Although being silly or goofy is NOT natural to me, I have been trying to include playfulness in my work and home life this month in small purposeful ways. As you can see below, these playful actions built on each other, eventually shining their way into difficult conversations and making heavy things a bit lighter. Some examples from this month are below:

For some of you, being playful with your students, at home, or with colleagues is a natural way of being and you just need a reminder to do your thing (OK – GO DO YOUR THING!)

However, as I mentioned, I am not playful or goofy by nature. Sure – our family does “Full House” Appreciations and 180 Questions at meal times. However, even our “connecting activities” seemed to sag under the gray clouds of February.  

It seemed that I needed a bit of en-courage-ment to bring more playfulness into my life. I needed to just start somewhere. 

GO FOR IT

A couple of years ago I read an essay in the NY Times in which the author granted people permission to make a change they really wanted (based on a study by Freakanomics author Steven D. Levitt). It seems that many of us need a Permission Fairy – someone to grant us the permission to make our own wishes come true.

I have talked to teachers who say they long for the days when the curriculum was less confining and they could drop what they were doing (on a bad day) and just play a game with their students. I have talked to parents who wish they were having more fun with their kids or parenting was more joyful. I believe that we need those games and moments of lightness MORE desperately now than ever.

So please, consider this letter to be your permission to courageously begin injecting more play into your work and home life.

And yes – feel free to borrow any of our goofy dinner ideas as a start!

Shifting from Drama to Dialogue

We often express irritation and exasperation with other people’s “drama”.
However, how careful are we in avoiding the pitfalls of drama in our own lives?

WHAT IS THE DRAMA CYCLE?

I am thinking of drama as being characterized by negative side-talk, vilification, righteousness, and increasing escalation. That means that, in a conflict, we are participating (or supporting someone else) in:

  • talking about people behind their backs, often in ways that are sarcastic, caustic, highly charged, and one-sided
  • making someone into a villain 
  • justifying how we (or those we “support”) are “right” to make the choices we did and think the thoughts we are thinking
  • adding fuel to the fire by expressing horror, outrage, adding more examples of villainy, pulling more people into the issue, creating “sides”, engaging in retaliation, and/or freezing others out

We can tell that we are engaging in drama, versus trying to address an issue, because we can see an ESCALATING CYCLE in which the issue gets worse and everyone feels MORE upset and more entrenched over time.

Drama can feel “delicious” and even a bit addictive, because it activates our emotions and taps into our needs for belonging and validation.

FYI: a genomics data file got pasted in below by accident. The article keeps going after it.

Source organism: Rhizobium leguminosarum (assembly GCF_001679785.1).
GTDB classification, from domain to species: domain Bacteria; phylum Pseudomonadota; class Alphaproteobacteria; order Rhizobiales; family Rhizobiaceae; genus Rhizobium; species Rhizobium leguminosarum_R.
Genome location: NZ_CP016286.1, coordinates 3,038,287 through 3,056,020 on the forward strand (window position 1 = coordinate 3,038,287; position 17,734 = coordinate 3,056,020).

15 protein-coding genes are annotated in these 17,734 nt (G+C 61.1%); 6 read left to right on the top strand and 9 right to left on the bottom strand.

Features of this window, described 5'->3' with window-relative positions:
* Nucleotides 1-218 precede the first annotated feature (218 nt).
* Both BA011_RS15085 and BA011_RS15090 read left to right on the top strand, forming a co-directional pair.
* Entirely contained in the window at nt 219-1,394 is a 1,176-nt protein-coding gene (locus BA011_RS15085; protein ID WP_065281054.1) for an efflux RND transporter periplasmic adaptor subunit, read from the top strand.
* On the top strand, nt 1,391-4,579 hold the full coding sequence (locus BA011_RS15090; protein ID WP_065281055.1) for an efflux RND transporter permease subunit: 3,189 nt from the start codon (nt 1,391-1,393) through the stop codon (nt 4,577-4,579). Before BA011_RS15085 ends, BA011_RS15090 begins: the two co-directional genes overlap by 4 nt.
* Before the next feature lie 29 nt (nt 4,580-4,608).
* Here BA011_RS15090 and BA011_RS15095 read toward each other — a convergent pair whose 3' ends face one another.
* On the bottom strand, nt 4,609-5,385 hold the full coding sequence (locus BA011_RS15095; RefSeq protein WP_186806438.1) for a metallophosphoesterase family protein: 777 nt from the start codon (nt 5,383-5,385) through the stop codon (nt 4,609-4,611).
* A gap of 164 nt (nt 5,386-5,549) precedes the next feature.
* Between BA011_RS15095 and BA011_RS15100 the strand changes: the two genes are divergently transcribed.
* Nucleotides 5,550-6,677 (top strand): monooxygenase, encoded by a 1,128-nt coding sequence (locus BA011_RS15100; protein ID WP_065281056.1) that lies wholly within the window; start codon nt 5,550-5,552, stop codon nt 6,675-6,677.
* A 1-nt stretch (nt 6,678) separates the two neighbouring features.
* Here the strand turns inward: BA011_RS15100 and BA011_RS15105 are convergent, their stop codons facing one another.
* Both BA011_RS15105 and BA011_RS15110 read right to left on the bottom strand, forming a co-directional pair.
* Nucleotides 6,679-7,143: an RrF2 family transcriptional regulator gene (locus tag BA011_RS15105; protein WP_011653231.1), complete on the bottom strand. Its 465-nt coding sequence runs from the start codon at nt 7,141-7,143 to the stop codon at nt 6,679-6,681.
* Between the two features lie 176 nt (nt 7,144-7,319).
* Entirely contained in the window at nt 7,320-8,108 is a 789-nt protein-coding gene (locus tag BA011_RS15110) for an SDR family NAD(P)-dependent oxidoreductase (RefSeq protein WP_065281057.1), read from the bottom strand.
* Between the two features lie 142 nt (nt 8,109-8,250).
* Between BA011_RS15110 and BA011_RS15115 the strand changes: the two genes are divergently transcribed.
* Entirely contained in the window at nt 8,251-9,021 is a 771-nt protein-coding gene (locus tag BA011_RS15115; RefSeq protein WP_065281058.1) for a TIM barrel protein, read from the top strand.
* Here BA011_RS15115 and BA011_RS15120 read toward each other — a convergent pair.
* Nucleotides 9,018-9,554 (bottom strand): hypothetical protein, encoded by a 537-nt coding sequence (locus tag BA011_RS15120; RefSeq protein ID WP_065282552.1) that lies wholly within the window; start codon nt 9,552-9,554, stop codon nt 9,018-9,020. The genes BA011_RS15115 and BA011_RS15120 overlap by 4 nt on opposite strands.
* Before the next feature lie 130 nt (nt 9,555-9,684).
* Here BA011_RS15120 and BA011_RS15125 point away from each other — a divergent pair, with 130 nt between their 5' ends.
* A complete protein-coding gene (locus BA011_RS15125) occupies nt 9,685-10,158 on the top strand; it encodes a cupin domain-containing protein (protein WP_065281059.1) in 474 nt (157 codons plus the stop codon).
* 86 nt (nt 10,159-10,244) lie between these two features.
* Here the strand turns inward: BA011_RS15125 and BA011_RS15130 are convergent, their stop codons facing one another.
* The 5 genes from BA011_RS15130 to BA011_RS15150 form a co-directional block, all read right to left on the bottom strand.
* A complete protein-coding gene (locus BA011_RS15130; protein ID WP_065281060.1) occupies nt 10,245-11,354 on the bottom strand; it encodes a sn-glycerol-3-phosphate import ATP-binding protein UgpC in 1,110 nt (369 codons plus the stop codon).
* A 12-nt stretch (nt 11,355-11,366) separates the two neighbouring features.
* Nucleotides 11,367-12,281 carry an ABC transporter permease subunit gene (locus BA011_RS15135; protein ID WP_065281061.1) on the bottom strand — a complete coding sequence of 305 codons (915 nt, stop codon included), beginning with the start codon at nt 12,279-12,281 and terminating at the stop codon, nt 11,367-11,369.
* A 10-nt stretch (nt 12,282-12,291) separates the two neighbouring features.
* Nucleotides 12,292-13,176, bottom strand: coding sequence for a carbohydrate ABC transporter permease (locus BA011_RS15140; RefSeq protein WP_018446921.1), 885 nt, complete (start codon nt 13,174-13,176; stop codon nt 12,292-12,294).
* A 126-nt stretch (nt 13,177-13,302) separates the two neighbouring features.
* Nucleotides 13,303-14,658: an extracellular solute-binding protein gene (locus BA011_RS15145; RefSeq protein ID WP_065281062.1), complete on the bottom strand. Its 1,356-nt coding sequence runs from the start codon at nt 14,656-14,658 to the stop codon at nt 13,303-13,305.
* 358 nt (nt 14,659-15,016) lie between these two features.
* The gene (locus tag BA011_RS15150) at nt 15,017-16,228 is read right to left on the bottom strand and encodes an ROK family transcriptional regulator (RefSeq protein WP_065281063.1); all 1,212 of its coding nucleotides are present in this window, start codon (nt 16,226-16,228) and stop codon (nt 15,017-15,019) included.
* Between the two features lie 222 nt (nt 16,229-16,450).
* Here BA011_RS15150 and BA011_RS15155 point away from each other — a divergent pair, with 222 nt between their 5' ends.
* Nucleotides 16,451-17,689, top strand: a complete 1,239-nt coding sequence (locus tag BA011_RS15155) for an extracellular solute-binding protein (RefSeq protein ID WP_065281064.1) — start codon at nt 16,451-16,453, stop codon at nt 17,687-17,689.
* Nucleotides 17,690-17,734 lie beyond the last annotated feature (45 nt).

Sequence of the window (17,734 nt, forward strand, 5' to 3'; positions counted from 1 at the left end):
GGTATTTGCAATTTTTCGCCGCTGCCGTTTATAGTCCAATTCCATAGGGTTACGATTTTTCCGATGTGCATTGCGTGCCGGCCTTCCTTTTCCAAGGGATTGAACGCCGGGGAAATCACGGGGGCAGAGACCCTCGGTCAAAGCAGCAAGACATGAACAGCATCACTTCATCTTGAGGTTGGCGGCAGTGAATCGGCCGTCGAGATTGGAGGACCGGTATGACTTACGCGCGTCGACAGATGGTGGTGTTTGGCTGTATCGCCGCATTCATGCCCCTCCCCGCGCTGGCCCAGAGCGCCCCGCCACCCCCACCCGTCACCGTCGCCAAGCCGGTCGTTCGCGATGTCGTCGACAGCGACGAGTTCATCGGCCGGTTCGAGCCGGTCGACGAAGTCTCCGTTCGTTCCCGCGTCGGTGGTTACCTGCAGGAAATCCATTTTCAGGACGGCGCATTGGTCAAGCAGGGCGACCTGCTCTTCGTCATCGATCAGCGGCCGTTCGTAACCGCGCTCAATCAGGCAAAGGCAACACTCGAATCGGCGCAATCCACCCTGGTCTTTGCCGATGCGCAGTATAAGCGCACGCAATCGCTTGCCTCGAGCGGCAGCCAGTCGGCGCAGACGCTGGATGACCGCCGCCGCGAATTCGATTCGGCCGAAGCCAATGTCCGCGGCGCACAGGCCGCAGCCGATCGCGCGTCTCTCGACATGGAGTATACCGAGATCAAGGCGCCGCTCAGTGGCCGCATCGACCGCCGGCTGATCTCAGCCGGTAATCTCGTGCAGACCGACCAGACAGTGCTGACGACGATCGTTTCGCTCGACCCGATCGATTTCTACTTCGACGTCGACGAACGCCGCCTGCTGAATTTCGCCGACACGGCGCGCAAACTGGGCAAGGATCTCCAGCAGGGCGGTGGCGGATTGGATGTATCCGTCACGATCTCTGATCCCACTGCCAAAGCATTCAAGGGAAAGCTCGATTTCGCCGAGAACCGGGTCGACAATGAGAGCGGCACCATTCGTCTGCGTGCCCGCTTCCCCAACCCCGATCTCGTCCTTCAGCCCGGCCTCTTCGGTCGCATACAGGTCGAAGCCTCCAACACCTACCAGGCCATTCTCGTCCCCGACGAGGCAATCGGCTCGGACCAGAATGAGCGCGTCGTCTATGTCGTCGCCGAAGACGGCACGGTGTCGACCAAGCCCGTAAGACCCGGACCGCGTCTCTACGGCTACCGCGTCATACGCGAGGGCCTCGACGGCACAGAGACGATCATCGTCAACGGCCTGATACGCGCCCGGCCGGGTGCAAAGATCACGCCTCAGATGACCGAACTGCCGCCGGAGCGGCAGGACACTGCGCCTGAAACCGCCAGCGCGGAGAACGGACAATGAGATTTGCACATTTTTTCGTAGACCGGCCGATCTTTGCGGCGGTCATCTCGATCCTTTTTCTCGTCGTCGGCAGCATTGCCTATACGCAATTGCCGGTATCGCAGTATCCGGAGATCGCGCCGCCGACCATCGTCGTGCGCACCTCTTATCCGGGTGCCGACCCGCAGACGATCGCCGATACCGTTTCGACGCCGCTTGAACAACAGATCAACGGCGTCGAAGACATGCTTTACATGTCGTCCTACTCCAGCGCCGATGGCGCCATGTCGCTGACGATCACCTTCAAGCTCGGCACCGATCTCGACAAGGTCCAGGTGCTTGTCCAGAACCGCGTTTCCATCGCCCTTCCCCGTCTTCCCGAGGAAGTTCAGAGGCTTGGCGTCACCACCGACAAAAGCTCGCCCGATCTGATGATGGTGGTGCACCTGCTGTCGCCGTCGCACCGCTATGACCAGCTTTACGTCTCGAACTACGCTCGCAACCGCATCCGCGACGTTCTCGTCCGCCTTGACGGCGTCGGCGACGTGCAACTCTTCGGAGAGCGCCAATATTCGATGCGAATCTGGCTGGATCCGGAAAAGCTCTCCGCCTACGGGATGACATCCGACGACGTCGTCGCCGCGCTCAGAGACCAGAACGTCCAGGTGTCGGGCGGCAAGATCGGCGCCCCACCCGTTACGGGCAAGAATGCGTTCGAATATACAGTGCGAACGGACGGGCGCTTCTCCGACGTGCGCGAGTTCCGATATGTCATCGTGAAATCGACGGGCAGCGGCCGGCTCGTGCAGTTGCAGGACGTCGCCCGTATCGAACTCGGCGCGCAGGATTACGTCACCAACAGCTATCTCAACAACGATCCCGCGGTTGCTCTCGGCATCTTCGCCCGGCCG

In other words, the behaviors above are an understandable response to feeling alone, confused, and hurt. The behaviors are a signal indicating that we actually need more support, company, understanding, and safety.

Unfortunately, over the long haul, drama LOWERS a group’s sense of safety and belonging by creating divisions, eroding trust, and inducing fear.

Thus, over time, the negative drama cycle contributes to a culture of conflict rather than a culture of collaboration.

WHAT IS THE DIALOGUE CYCLE?

The dialogue cycle is definitely less “sexy” and appealing in many ways. This is because dialogue is an INVESTMENT into each other and into our group’s culture. 

Dialogue is something to which we COMMIT, even though it may not feel as pleasurable.

Dialogue is characterized by:

  • curiosity in other people’s perspectives
  • self-responsibility (for our parts in the issue)
  • getting to “understanding without agreement” (Kit Miller)
  • sharing “truth with love” – with the goal of improving what matters in our group

We can tell that we are engaging in dialogue, versus drama, because we can see a DE-ESCALATION in the conflict over time, and an increase in collaboration and constructive solutions.  

While seeming to be time and energy intensive, over the long haul, dialogue improves team morale and a sense of safety by creating cohesiveness, building trust, and increasing creativity and hope.

Dialogue is something to which we COMMIT AGAINST THE ODDS, as part of a desire to create a culture of learning, growth and connection.

In my 25 years of experience, dialogue about difficult issues is not something that ever “feels good.”

Thus, to me, dialogue is not something we learn to LIKE as much as something we learn to VALUE.

DOES THIS MEAN I CAN’T VENT ANY MORE?

No. It does not!

Sharing concerns, getting emotional support, talking things through, and getting input on difficult issues are critical ways of connecting and becoming better leaders. Not all venting is created equally, though.